Sunday, 22 November 2009

Alfred Leete

This term is applied when a part is used to represent the whole, or vice versa. When the main subject is substituted for something that is inherently connected to it. This substitution only works if what the synecdoche represents is universally recognized and understood, rather than taken at face value for its literal meaning.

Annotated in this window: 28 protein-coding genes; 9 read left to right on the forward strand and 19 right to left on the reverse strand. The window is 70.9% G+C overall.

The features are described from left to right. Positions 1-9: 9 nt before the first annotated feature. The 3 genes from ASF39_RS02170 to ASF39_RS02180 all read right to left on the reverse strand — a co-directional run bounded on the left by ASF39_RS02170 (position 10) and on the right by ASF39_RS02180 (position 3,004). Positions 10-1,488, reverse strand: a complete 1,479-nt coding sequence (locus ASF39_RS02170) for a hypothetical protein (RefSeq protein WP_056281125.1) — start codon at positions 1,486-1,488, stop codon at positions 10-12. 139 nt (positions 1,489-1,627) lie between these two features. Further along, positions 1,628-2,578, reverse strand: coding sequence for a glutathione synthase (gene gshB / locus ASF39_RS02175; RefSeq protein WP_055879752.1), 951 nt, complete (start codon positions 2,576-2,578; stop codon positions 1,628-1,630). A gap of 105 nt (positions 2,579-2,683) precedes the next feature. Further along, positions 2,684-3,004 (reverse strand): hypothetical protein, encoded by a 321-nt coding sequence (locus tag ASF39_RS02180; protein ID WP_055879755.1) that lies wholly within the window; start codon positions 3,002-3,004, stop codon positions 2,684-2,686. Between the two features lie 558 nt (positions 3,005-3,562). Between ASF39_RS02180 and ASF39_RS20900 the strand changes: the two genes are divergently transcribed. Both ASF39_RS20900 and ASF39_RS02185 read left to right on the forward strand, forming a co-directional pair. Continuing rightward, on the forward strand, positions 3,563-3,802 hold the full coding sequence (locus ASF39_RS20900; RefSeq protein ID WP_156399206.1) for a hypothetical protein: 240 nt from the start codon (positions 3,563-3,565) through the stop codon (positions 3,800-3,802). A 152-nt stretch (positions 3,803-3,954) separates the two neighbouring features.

Within this piece, it uses the visual synechdoche of an image of Lord Kitchener as a substitution within the tagline 'Britons [Lord Kitchener] want you'. It works because he was easily recogniseable to the public as the Secretary of State for War, and the way he is pointing his finger directly at the viewer, it immediately drags you in, making this the most famous image used in the British Army recruitment campaign of World War I.

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